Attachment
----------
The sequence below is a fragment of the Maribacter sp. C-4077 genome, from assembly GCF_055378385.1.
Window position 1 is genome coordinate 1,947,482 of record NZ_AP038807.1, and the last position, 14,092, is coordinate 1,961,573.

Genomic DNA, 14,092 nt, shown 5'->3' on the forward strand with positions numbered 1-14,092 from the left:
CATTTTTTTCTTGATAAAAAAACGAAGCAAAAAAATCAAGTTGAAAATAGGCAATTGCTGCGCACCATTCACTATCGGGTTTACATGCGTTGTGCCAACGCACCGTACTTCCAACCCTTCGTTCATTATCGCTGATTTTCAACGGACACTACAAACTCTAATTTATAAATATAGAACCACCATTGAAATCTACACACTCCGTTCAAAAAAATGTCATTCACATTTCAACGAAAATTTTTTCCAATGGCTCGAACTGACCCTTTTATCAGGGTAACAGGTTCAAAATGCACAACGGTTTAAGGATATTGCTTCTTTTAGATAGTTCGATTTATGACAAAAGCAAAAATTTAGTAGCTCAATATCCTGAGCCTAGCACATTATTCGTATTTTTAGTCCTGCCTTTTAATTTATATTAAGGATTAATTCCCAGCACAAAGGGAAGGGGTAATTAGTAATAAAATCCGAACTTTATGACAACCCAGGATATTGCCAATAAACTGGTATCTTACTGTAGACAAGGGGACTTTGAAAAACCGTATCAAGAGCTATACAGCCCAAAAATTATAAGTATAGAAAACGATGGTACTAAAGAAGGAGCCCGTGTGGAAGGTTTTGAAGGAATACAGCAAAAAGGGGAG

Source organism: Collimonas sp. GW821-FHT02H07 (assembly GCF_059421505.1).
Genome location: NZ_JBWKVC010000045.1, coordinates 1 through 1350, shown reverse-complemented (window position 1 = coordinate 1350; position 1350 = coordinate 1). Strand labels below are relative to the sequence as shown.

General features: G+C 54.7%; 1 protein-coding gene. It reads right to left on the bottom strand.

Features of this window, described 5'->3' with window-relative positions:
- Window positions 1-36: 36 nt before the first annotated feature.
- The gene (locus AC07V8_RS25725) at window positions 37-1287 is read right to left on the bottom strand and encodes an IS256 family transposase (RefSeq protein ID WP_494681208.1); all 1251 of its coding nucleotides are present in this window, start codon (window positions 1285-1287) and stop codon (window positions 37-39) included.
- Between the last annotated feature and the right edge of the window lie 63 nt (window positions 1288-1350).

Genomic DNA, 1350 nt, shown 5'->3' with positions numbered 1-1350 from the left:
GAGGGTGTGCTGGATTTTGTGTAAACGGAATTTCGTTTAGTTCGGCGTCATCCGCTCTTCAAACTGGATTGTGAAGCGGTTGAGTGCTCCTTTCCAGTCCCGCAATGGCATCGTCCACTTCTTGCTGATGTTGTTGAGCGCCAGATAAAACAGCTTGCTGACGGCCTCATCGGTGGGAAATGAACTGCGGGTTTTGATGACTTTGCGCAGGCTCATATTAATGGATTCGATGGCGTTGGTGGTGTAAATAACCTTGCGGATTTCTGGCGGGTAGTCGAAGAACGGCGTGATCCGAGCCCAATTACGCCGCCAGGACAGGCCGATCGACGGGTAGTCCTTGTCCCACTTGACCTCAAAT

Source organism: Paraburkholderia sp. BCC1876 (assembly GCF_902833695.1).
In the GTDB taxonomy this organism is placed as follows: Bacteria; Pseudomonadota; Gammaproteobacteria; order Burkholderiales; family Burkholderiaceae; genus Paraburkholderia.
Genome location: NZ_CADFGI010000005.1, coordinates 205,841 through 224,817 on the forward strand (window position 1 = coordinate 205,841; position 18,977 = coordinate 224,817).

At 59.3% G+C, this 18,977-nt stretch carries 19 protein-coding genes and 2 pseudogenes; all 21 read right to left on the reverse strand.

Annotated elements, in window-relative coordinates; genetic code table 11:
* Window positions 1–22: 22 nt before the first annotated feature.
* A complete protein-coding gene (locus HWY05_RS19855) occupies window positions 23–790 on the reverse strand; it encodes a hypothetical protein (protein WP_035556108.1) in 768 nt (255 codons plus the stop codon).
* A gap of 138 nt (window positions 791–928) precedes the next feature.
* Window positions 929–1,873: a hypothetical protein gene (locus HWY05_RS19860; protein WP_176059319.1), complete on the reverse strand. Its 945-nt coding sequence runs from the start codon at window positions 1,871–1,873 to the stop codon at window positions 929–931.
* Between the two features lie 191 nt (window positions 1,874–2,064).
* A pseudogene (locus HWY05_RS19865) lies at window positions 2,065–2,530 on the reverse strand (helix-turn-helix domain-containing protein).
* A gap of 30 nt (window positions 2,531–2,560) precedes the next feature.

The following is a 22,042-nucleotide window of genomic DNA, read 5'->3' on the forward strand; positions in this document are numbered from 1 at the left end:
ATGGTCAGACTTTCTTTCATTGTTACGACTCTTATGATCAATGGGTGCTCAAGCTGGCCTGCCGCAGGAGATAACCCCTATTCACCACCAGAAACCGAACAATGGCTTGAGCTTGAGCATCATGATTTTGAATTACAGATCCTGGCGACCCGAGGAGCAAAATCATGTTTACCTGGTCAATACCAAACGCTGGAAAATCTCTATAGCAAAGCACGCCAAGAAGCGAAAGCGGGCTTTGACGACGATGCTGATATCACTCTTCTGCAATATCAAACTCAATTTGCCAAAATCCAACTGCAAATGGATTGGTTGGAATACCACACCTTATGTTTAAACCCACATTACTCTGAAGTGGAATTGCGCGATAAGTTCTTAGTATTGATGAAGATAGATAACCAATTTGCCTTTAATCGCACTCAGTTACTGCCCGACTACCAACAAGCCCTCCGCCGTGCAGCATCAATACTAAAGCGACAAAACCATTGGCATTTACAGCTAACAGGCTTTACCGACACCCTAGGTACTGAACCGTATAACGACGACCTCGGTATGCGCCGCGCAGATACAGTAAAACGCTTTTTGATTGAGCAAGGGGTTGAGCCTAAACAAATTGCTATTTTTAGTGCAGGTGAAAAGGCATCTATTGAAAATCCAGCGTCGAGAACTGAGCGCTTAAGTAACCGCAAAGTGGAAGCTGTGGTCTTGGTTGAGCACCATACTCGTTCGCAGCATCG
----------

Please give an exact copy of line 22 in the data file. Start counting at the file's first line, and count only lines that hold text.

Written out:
* Window positions 929–1,873: a hypothetical protein gene (locus HWY05_RS19860; protein WP_176059319.1), complete on the reverse strand. Its 945-nt coding sequence runs from the start codon at window positions 1,871–1,873 to the stop codon at window positions 929–931.